DUBAI (Reuters) - A Kurdish party that is extending its power in northern Syria as President Bashar al-Assad battles an insurgency raging elsewhere, warned Turkey not to interfere in the region where it fears rising separatist militancy along its border.
Turkey is alarmed at the growing influence of the Democratic Union Party (PYD) and suspects it of links with the Kurdistan Workers Party (PKK), which has fought a 28-year separatist conflict in Turkey that has killed more than 40,000 people.
Turkey says it will not allow “terrorist” groups to gain a foothold across the border in Syria, where Kurds make up some 10 percent of the total population - part of an ethnic group of millions that also reaches into Iraq and Iran.
“Turkey has nothing to do with the Syrian Kurds,” PYD leader Mohammed Saleh Muslim shot back, denying anything more than ideological affinity with the PKK.
“The protection of my people in my areas, in my town: that is my right, no-one can deny it, and that’s what we did. So there is no need for Turkey to be worried and make threats,” he told Reuters via telephone from the Syrian city of Qamishli.
Saleh Muslim said the Syrian towns of Kobani, Derik and Efrin were now under Kurdish control.
A 17-month-old uprising against Assad is seen by Syrian Kurds as an opportunity to win the power enjoyed by their ethnic kin in northern Iraq where they live semi-autonomously from Baghdad.
But Syria’s Kurds are not politically united and rivalries between the PYD and another group, the Kurdish National Council (KNC), have at times threatened to spiral into intra-Kurdish conflict.
Last month, the two parties signed a pact to form a joint council, presenting a united front to work for Kurdish interests in a post-Assad Syria.
But that unity may be less strong in reality than on paper.
The PYD was notably absent at a meeting in Iraqi Kurdistan last week between Turkish Foreign Minister Ahmet Davutoglu, the opposition Syrian National Council (SNC) and the KNC, to discuss the future Syria and the need for a peaceful solution to Turkey’s Kurdish question.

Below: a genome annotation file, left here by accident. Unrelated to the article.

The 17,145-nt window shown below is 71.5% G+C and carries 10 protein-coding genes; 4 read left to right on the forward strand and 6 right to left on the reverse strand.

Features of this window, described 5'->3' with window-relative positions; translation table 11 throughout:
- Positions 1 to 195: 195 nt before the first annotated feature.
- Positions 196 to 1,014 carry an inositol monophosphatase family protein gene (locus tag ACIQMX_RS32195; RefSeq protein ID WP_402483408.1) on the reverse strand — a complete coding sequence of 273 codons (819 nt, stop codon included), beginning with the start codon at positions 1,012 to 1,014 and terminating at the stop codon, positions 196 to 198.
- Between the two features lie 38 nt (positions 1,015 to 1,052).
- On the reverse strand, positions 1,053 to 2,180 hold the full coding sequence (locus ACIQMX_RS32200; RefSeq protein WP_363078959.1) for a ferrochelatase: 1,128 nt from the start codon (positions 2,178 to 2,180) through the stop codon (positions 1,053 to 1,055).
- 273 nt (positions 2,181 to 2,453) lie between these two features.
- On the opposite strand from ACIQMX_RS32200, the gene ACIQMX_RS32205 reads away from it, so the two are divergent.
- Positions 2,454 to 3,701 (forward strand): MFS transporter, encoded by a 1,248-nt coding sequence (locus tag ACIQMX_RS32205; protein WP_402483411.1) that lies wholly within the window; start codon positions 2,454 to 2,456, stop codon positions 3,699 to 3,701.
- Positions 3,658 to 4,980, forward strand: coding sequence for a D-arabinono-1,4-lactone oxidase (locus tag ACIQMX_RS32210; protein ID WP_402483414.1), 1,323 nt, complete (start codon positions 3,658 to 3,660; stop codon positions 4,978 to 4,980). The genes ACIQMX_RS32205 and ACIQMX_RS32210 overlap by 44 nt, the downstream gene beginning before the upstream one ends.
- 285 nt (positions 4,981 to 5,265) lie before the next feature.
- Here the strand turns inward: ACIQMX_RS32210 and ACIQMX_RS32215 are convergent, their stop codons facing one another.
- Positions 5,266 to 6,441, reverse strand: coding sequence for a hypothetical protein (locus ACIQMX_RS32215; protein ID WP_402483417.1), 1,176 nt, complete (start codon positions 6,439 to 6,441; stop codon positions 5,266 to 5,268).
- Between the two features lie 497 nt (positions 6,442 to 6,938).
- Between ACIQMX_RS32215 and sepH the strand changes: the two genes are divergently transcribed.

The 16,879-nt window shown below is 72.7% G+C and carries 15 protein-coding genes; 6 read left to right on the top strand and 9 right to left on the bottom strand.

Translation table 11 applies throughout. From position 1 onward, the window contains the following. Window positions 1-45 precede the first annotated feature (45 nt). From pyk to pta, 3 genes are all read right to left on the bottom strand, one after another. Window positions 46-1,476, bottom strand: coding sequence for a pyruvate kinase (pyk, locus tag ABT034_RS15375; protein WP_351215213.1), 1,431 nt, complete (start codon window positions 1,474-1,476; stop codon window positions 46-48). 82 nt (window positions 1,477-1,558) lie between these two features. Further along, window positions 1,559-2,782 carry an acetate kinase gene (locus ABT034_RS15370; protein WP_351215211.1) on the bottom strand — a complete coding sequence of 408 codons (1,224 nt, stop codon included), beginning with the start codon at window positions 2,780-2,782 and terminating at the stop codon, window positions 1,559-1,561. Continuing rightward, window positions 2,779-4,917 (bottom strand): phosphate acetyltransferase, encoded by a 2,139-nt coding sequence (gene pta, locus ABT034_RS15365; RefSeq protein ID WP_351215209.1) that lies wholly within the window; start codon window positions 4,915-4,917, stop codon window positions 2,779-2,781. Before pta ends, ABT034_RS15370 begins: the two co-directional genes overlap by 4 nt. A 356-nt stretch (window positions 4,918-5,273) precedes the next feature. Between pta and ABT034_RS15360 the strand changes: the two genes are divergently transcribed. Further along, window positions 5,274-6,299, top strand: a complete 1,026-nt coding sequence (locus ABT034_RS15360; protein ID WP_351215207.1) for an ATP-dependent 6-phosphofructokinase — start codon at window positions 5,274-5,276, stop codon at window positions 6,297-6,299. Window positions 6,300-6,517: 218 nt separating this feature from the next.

“We did not join it because they didn’t invite us,” Saleh Muslim told Reuters.
“MARGINALISE THE PYD”
Ankara has established closer ties with Masoud Barzani, the president of Iraq’s Kurdish region, as it looks to expand business and energy stakes in northern Iraq - a rapprochement that analysts say could help Turkey gain leverage over Syria’s Kurds.
“I think they (Turkey) are trying to marginalize the PYD in Syria by establishing good relations with the Kurdish National Council, which is very close to Masoud Barzani,” said Jordi Tejel Gorgas, author of a book about Syrian Kurds.
Following the meeting in the Iraqi Kurd capital Arbil, the KNC’s head of foreign relations, Abdul Hakim Bashar, described Davutoglu’s position as “more advanced than before”.
SNC President Abdulbaset Sieda, himself a Kurd, said it had not been Turkey’s decision to leave the PYD out of the meeting and welcomed all parties committed to bringing down Assad.
“We hope from our brothers in the PYD that they will focus on the Syrian national project,” Sieda told the Saudi-owned Asharq Al-Awsat newspaper, reflecting doubts about the PYD’s priorities.
Turkey’s support for the SNC has made it the object of suspicion among many Syrian Kurds.
“The Syrian National Council continues to take one step forward and one step back and is taking orders from parties who will remain unnamed,” Saleh Muslim said.
“The Syrian Kurds are part of the Syrian people and the solution to the issue will be in Damascus”.
Rivals accuse the PYD of being more interested in pursuing its own agenda, or the PKK‘s, than overthrowing Assad, and even of being in league with him, noting that PKK leader Abdullah Ocalan was sheltered for years by Assad’s late father, Hafez al-Assad.
Some credit Kurdish territorial gains to Bashar al-Assad, who they say willingly handed control over three towns to the PYD in order to intimidate Turkey.
Saleh Muslim scoffed at the suggestion and said such accusations were nothing more than an attempt to sully the PYD’s reputation.
Editing by Robin Pomeroy